Register Forgot login?

© 2002-2014
Encyclopaedia Metallum

Best viewed
without Internet Explorer,
in 1280 x 960 resolution
or higher.

Inspired songs, Godawful production. - 58%

hells_unicorn, March 2nd, 2008

This album had just about everything going for it: great songs, riveting solos, decent vocals, and some of the most passionate lyrics I’ve ever heard out of Yngwie thus far. However, one element of this album all but completely destroys it for the listener, and that is the absolutely abysmal production job on here. The drums are extremely thin and at times so distant sounding that the guitars drown them out. The keyboards are barely audible, which is not a good thing as Mats Olausson is probably my favorite keyboardist to have played in this band. Also, on certain tracks, the lead guitar tracks are so damned loud that they even drown out the vocals.

I have no doubt in my mind that what was done here was 100% intentional, as you don’t put out 10 extremely well produced studio albums and then suddenly forget how it’s done. My working hypothesis is that Yngwie was trying to model the production on this album after a Jimi Hendrix album, as the overwhelming level of guitar sound over other instruments was also a signature of his original guitar hero. However, one will note that although Jimi’s work as a pioneer guitarist are beyond question, much of his original studio material has not aged particularly well with the advent of better recording technology. Furthermore, as Yngwie obviously had access to far superior recording gear at this point in his career, this album can not be judged by the same standard as a Hendrix album.

Be this as it may, we do have some incredible compositional and musical ability on display here. Fast cookers such as “Prophet of Doom”, “Catch 22”, and the title track are loaded with intensity from start to finish. “Prophet of Doom” has a musical quote from a well-known Paganini composition that is rather nicely worked into what is otherwise a classic “Trilogy” era speed metal track. “The Wizard” has the catchiest chorus out of the bunch, in addition to some rather impressive drum work. “Masquerade” also contains some good hooks, although the production is lacking as the vocals are far too quiet and the lead guitar tracks sometimes overpower the singing. “Wild One” is probably the most evenly balanced and well-produced fast song on here, and could pass for one of the better tracks off of “Alchemy”.

Slower tracks such as “Bad Reputation” and “Tarot” are a tiny bit repetitive at times, but feature Mark Boals doing some of his best singing ever, as well as some interesting keyboard devices. “Crucify” is the most adventurous song on here in terms of instrumentation, as Yngwie’s Sitar playing is continuing to advance with each album, and he even brings a Gong in for this one, both of them appropriate as the song has a highly Eastern feel to it. Closing track “Black Sheep of the Family” is an absolutely hilarious Reggae spoof featuring some rather goofy lyrics. It actually reminds me a tiny bit of the Reggae parody of “Casbah” that Axel Rudi Pell did on the “Knight’s Treasures” DVD.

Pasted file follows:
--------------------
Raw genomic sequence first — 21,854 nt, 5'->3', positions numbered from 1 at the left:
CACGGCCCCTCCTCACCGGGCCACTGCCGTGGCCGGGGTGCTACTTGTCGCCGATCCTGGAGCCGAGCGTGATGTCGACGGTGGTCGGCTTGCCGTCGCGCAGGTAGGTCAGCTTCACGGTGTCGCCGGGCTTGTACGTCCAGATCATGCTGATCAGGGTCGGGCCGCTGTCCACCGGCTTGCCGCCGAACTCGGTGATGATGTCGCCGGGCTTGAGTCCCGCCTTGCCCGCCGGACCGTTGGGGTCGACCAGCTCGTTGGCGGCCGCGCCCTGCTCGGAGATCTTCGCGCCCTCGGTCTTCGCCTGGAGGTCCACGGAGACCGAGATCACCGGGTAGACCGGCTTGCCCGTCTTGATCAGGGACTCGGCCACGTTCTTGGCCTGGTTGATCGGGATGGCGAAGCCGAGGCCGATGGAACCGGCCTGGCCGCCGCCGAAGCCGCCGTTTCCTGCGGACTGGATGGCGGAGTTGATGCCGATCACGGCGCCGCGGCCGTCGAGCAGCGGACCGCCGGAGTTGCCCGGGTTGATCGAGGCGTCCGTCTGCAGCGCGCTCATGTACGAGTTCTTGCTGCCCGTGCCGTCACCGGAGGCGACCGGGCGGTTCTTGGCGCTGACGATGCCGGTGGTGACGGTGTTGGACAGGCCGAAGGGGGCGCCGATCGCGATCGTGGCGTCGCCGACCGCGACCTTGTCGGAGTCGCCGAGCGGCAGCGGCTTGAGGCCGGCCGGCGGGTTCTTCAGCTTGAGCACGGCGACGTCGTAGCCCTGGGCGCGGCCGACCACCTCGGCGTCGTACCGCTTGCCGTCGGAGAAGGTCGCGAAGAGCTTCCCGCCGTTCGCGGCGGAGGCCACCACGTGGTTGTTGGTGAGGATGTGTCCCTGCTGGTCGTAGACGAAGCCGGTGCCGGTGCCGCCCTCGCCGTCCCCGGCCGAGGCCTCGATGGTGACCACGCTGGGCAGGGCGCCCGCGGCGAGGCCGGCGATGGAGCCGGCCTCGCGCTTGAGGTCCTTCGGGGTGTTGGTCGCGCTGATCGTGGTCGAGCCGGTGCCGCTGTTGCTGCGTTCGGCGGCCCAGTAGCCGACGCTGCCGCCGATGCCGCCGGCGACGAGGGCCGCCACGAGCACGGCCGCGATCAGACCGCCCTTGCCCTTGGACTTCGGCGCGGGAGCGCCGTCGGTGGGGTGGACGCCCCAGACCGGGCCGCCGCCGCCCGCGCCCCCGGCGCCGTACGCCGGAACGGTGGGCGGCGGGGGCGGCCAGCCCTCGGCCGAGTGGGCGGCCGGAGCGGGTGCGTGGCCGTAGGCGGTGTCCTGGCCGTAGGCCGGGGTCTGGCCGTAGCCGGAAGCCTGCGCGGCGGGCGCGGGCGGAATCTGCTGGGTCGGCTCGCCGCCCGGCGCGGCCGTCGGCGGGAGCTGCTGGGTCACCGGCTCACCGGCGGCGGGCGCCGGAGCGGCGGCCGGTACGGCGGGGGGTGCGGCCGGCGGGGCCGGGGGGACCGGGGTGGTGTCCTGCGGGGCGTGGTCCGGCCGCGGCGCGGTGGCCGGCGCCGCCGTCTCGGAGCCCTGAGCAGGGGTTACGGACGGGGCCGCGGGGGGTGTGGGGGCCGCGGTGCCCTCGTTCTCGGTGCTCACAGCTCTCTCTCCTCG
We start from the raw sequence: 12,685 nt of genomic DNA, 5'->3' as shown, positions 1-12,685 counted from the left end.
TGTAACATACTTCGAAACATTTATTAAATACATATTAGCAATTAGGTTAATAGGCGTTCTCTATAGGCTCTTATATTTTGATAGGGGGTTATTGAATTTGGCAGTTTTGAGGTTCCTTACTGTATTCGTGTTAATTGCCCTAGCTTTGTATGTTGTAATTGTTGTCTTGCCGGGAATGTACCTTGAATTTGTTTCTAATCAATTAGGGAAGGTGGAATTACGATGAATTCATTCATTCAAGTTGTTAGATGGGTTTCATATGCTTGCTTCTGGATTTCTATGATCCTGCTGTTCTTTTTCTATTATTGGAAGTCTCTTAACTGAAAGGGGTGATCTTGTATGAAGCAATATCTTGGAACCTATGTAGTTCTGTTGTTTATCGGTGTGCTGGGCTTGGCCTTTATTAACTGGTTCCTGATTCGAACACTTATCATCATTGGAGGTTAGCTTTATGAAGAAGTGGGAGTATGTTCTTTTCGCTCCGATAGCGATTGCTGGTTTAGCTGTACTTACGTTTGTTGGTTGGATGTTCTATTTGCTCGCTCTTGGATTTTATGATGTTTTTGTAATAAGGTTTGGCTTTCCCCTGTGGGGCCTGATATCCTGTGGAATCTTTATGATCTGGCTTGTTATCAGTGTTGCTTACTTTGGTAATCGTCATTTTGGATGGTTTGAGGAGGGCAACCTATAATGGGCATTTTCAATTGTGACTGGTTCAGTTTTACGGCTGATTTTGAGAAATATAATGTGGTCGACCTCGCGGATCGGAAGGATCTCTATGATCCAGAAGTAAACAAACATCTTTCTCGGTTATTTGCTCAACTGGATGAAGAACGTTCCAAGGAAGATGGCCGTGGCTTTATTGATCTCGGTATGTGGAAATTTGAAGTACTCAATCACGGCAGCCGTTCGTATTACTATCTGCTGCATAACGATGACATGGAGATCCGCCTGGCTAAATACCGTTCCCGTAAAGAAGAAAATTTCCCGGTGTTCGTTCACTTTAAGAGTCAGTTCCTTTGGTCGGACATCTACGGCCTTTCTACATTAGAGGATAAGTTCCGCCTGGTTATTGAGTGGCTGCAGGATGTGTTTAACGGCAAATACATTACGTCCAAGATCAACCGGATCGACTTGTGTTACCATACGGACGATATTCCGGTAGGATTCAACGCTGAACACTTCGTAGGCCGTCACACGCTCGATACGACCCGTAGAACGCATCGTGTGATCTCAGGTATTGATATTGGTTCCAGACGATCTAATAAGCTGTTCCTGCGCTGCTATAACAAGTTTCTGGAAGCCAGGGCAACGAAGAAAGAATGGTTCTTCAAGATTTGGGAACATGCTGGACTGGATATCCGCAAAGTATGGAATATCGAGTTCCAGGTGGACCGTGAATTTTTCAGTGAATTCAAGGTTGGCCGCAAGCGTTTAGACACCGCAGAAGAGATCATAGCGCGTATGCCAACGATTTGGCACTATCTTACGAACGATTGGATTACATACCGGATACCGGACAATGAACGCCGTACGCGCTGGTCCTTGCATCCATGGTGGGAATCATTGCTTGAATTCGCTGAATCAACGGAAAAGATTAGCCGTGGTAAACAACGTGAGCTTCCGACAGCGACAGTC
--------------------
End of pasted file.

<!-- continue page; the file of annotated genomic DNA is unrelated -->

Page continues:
The instrumental tracks on here are probably the strongest of the lot, be it the bass riff driven “Molto Arpeggiosa”, the Baroque era homage “Preludium”, or the classical shred fest “Instru-mental Institution”. But my personal favorite from this album is the ballad “Miracle of Life”, which lyrically among the more personal songs that Yngwie has put out. It has a beautiful acoustic figure that kicks it off, and the vocals are on point the whole way through and are easily intelligible, despite the electric guitar tracks being a bit too muddy at times.

Regrettably, this album is probably the most denounced of releases to ever carry the Rising Force band name, and it is unfortunate because most of the songs on here are quite excellent. If Yngiwe ever decides to remix this material and corrects all of the hideous flaws in the current version, this could rival "Facing The Animal". However, as no such thing has occurred, it can only be recommend to core Yngwie fans (which I myself basically am), and even in that case only at a price below $6. You could have the greatest gem ever to grace the earth, but if you don’t keep it free of mud and grime, no one can tell because it can not be seen.